The Hyatt Madeleine’s Commitment to Sustainable Development

I recently had the pleasure of visiting the Hyatt Paris Madeleine Hotel in the 8th arrondissement, located beside the head office of my business. It is a charming boutique hotel, with 86 rooms spread out over seven stories. It boasts a bar, in addition to two restaurants led by an incredible chef who may make an appearance later on my site.

I thoroughly enjoyed the ambiance of this hotel, as well as the collaborators I was able to meet on various occasions. At the Hyatt Paris Madeleine, the teams seek day by day to guarantee an impeccable level of service, and they engage in an active movement towards sustainable development. This is an important subject in the hotel industry. I have always remained conscious of this issue ever since I organized a forum back in 1998 at Fontainebleau on the role of sustainable development in UICN. My professional activities have even led me to be responsible for one hotel chain’s commitment to sustainable development.

Upon visiting the hotel, I discovered that they maintain a beehive on the roof, which filled me with the need to speak to you all about this project. This beehive is in many ways a symbol of a sustainable development project that they involve their clients in. In fact, to showcase the fact that they own a beehive, the reception staff hands to the client at the time of check-in a small homemade card that reads: “Do you bee-lieve in me?” They then describe to the client their involvement in sustainable development. If the client wishes to participate in the Green Program, he or she has only to place the card on the desk of their hotel room. From then on, the sheets and towels in his or her room are changed once every two days.

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The Green Program card, which is handed to clients of the Hyatt Madeleine upon check-in

Laura Scognamiglio, a member of the Marketing Communication department, shared to us the reactions of the clients: “We have seen very different reactions, often depending on the clients’ nationalities. Our American clients, for instance, love it! They are receptive to this project, since they are used to it! Especially those who come on vacation. Often, they ask if they can see the beehive. It is a pleasure for us to satisfy their curiosity. They put on the beekeeping smock and go off to see the hive—always accompanied, of course.”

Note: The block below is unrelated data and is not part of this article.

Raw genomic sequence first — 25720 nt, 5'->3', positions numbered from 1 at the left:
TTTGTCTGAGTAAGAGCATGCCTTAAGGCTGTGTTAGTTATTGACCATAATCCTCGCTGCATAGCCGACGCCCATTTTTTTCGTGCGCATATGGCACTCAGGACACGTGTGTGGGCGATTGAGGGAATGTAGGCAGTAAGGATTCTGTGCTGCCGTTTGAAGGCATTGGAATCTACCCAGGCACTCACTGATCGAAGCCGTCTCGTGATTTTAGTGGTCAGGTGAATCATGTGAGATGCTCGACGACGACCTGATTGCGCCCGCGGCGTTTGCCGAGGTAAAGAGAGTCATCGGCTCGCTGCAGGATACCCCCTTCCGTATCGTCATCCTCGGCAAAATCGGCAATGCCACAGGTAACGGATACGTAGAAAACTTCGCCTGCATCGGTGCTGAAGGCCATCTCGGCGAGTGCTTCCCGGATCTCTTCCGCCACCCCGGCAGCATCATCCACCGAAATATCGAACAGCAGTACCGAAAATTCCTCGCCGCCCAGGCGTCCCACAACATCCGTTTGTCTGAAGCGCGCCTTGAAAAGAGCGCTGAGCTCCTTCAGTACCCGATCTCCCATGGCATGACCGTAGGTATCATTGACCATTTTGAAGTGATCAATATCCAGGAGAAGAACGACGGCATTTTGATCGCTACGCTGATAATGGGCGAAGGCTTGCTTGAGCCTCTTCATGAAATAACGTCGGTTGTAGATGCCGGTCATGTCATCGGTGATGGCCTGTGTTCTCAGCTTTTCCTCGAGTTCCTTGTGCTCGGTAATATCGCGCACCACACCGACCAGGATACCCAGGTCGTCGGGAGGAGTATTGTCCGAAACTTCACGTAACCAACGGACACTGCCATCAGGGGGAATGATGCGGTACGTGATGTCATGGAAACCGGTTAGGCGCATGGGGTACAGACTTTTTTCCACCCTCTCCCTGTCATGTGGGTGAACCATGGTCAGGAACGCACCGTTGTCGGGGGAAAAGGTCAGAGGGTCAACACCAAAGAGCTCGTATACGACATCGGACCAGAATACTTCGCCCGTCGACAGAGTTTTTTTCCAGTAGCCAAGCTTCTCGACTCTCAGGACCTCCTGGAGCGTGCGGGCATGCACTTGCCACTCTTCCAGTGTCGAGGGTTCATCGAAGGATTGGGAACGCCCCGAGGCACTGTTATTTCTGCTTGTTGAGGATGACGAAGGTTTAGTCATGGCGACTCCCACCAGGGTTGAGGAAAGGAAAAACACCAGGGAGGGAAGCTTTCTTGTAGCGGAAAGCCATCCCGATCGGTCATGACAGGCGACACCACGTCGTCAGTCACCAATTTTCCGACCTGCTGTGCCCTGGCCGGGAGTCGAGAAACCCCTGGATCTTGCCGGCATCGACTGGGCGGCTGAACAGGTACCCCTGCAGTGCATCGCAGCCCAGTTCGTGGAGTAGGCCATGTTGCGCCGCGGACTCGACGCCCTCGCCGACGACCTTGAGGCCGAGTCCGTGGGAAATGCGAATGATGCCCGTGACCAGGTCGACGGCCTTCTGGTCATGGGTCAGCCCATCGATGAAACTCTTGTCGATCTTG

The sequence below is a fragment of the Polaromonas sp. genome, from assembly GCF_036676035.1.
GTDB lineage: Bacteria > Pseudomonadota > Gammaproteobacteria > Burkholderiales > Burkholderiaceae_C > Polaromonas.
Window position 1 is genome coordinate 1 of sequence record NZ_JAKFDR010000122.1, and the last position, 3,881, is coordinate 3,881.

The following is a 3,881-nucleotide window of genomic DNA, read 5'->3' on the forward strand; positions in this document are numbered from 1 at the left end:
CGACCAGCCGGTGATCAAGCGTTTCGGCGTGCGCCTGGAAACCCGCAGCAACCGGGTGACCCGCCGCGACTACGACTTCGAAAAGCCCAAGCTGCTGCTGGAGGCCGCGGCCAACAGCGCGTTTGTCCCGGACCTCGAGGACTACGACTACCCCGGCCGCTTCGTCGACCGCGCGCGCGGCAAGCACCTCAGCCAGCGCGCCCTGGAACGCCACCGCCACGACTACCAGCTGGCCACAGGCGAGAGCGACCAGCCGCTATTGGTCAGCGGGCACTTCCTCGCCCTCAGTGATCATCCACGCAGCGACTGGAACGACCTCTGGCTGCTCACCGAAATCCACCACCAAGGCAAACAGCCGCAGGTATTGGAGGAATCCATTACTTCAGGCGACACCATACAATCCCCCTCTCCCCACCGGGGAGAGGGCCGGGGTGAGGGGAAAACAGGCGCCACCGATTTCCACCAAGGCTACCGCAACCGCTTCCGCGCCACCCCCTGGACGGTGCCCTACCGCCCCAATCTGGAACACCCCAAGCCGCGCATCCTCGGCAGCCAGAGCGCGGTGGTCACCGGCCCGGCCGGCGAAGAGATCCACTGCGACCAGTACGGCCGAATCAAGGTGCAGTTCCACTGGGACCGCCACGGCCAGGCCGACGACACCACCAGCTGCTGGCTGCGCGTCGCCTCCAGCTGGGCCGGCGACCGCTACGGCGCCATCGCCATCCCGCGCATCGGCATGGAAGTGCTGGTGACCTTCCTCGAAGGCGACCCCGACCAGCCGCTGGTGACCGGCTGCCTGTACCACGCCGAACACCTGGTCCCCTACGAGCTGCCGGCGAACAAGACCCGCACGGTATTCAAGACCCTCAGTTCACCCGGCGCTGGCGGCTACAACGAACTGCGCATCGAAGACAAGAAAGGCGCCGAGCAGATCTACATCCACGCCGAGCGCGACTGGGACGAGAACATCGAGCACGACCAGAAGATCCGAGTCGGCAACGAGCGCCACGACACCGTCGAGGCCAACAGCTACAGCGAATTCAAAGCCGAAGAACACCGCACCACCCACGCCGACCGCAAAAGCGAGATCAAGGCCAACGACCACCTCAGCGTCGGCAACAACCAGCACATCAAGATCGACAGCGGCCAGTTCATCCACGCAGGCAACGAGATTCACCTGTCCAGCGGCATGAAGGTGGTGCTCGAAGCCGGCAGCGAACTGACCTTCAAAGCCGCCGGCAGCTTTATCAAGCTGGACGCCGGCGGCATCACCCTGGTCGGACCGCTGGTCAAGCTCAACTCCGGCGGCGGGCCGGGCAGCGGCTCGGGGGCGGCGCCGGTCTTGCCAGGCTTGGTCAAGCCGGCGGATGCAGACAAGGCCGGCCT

Not all clients are fans of sustainable development programs. It is for this reason that each hotel must find an appropriate dialogue in accordance with the reserves of their clients. One must avoid, for instance, dialogues that moralize or induce guilt from the clients.

What reasons would prevent a client from supporting a commitment to sustainable development?

Those who do not participate in a program choose not to either because the environment is not a priority for them—and in this case, they perceive it as an inconvenience—or because, a much rarer case, they perceive that in a 5-star hotel, it is normal to waste the towels or change the sheets each day. This is very uncommon, however, and it describes largely French reactions. The Americans and the Japanese, for instance, are only too happy to participate! I remember a comment that a client wrote to me back when I was Director of Accommodations and Reception at a hotel. This client slept alone at the hotel and had stayed for two nights. At the time, we changed the sheets each day. This client had told me that he only slept on one side of a bed that measured 1.8 meters long, allowing him to easily use the middle of the bed, followed by the other side of the bed, and that it was therefore unnecessary to change the sheets. If this anecdote makes you smile, it has often been my opinion that the clients of our hotels were far more ahead of the times on these issues and that it was up to us hotel directors to make progress on such subjects.